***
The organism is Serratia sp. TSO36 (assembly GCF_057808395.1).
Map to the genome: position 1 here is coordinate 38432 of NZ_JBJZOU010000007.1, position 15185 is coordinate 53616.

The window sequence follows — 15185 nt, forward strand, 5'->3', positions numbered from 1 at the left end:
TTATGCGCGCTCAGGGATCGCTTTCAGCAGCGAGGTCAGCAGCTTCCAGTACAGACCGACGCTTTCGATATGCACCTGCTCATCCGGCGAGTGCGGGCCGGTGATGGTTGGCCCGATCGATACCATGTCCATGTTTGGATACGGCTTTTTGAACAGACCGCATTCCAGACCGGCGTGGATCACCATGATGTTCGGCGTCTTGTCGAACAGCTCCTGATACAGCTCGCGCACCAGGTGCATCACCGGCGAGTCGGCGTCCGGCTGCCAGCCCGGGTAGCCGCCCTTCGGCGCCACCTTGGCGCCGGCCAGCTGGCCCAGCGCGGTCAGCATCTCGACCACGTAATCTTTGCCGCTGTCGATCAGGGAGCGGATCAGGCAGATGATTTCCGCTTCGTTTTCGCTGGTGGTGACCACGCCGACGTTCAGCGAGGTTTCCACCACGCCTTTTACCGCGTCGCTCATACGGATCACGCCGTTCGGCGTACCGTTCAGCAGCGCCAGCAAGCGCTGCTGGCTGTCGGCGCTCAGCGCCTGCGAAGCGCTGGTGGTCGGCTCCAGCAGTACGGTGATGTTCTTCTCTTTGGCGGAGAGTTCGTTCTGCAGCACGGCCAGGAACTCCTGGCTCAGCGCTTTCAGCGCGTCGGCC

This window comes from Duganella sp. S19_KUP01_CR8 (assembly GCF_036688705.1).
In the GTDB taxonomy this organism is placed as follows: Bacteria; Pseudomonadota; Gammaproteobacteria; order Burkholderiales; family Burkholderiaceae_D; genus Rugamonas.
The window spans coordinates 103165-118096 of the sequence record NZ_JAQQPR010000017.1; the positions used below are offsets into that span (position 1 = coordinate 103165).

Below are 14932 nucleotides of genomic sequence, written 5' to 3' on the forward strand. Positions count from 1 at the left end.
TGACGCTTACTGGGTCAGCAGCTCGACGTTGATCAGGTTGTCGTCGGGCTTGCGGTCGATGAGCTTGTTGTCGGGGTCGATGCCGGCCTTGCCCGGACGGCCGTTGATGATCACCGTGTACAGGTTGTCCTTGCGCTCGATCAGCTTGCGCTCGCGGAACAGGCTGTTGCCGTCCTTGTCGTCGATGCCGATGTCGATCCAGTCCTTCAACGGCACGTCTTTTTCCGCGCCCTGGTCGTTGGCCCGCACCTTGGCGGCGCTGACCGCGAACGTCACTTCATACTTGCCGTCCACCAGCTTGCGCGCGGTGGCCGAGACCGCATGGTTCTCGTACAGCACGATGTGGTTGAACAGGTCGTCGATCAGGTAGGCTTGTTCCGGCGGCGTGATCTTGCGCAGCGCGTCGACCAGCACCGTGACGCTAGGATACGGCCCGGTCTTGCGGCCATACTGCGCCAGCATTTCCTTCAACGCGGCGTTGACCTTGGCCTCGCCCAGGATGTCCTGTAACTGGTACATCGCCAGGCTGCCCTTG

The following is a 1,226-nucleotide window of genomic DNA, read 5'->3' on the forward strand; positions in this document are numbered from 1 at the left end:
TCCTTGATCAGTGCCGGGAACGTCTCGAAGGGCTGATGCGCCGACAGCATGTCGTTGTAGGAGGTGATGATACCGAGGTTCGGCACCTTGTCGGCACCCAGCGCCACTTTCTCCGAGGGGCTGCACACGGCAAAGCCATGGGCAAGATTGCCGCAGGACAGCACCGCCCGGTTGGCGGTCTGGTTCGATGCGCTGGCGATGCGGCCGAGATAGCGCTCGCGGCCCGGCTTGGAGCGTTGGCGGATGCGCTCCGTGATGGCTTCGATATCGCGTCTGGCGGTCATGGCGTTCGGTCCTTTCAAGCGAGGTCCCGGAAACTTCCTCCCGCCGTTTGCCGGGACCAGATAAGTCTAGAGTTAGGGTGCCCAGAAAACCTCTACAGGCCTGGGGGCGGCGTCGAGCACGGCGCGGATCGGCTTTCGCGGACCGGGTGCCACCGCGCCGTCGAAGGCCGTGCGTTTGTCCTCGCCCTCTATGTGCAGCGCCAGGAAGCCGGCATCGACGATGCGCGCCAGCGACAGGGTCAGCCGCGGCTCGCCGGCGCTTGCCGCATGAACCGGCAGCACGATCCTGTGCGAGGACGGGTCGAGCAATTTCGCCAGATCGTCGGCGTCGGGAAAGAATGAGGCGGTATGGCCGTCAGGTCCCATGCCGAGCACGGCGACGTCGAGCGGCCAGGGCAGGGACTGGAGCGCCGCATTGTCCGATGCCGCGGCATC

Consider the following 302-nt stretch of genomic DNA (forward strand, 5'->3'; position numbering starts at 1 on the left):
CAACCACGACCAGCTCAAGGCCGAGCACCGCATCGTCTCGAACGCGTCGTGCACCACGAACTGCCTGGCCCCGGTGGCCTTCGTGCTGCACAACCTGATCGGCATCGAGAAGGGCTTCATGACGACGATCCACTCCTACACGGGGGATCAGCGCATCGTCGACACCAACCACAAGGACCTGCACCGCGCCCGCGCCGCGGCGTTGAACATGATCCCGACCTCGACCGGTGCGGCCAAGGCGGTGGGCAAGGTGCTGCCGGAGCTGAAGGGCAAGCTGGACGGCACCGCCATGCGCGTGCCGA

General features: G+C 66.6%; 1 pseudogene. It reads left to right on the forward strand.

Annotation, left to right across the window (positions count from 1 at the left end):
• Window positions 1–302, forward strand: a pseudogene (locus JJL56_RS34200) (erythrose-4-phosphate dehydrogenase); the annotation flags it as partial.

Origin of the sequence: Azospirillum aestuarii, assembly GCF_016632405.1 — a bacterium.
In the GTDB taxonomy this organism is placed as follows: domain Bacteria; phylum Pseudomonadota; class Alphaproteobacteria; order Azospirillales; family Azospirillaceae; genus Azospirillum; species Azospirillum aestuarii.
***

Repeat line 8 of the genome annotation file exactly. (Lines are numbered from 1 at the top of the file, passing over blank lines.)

Below are 14932 nucleotides of genomic sequence, written 5' to 3' on the forward strand. Positions count from 1 at the left end.